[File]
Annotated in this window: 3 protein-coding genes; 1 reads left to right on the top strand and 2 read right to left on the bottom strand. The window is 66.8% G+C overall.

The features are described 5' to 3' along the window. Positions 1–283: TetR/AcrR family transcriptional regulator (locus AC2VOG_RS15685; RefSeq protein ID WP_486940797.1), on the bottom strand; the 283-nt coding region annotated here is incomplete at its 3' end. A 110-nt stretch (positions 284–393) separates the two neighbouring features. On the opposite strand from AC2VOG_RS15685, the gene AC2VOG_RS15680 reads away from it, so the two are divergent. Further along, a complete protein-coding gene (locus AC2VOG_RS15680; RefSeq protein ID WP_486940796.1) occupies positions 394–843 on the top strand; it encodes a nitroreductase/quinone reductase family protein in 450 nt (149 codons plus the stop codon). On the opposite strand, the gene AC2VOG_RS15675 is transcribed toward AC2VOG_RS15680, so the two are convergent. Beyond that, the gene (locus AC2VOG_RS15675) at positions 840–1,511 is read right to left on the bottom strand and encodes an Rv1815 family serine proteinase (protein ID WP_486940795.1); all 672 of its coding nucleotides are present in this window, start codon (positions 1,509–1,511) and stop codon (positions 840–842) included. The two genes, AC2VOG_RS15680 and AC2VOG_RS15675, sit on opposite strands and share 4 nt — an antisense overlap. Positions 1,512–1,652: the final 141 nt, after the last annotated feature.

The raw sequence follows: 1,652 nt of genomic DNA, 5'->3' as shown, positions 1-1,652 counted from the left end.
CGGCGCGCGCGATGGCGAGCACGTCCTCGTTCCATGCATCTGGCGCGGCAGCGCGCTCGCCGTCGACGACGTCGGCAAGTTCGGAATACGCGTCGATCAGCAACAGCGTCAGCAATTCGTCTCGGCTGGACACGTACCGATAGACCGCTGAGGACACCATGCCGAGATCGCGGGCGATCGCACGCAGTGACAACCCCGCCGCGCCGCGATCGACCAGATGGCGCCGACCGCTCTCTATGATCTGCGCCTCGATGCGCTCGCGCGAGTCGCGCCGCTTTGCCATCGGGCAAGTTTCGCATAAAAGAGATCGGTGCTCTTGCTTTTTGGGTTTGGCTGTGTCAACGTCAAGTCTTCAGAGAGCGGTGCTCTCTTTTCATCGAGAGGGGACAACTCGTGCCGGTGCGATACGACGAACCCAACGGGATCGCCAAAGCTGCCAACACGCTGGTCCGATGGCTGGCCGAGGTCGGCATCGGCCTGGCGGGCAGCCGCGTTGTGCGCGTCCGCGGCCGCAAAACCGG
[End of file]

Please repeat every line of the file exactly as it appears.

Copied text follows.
Annotated in this window: 3 protein-coding genes; 1 reads left to right on the top strand and 2 read right to left on the bottom strand. The window is 66.8% G+C overall.

The features are described 5' to 3' along the window. Positions 1–283: TetR/AcrR family transcriptional regulator (locus AC2VOG_RS15685; RefSeq protein ID WP_486940797.1), on the bottom strand; the 283-nt coding region annotated here is incomplete at its 3' end. A 110-nt stretch (positions 284–393) separates the two neighbouring features. On the opposite strand from AC2VOG_RS15685, the gene AC2VOG_RS15680 reads away from it, so the two are divergent. Further along, a complete protein-coding gene (locus AC2VOG_RS15680; RefSeq protein ID WP_486940796.1) occupies positions 394–843 on the top strand; it encodes a nitroreductase/quinone reductase family protein in 450 nt (149 codons plus the stop codon). On the opposite strand, the gene AC2VOG_RS15675 is transcribed toward AC2VOG_RS15680, so the two are convergent. Beyond that, the gene (locus AC2VOG_RS15675) at positions 840–1,511 is read right to left on the bottom strand and encodes an Rv1815 family serine proteinase (protein ID WP_486940795.1); all 672 of its coding nucleotides are present in this window, start codon (positions 1,509–1,511) and stop codon (positions 840–842) included. The two genes, AC2VOG_RS15680 and AC2VOG_RS15675, sit on opposite strands and share 4 nt — an antisense overlap. Positions 1,512–1,652: the final 141 nt, after the last annotated feature.

The raw sequence follows: 1,652 nt of genomic DNA, 5'->3' as shown, positions 1-1,652 counted from the left end.
CGGCGCGCGCGATGGCGAGCACGTCCTCGTTCCATGCATCTGGCGCGGCAGCGCGCTCGCCGTCGACGACGTCGGCAAGTTCGGAATACGCGTCGATCAGCAACAGCGTCAGCAATTCGTCTCGGCTGGACACGTACCGATAGACCGCTGAGGACACCATGCCGAGATCGCGGGCGATCGCACGCAGTGACAACCCCGCCGCGCCGCGATCGACCAGATGGCGCCGACCGCTCTCTATGATCTGCGCCTCGATGCGCTCGCGCGAGTCGCGCCGCTTTGCCATCGGGCAAGTTTCGCATAAAAGAGATCGGTGCTCTTGCTTTTTGGGTTTGGCTGTGTCAACGTCAAGTCTTCAGAGAGCGGTGCTCTCTTTTCATCGAGAGGGGACAACTCGTGCCGGTGCGATACGACGAACCCAACGGGATCGCCAAAGCTGCCAACACGCTGGTCCGATGGCTGGCCGAGGTCGGCATCGGCCTGGCGGGCAGCCGCGTTGTGCGCGTCCGCGGCCGCAAAACCGG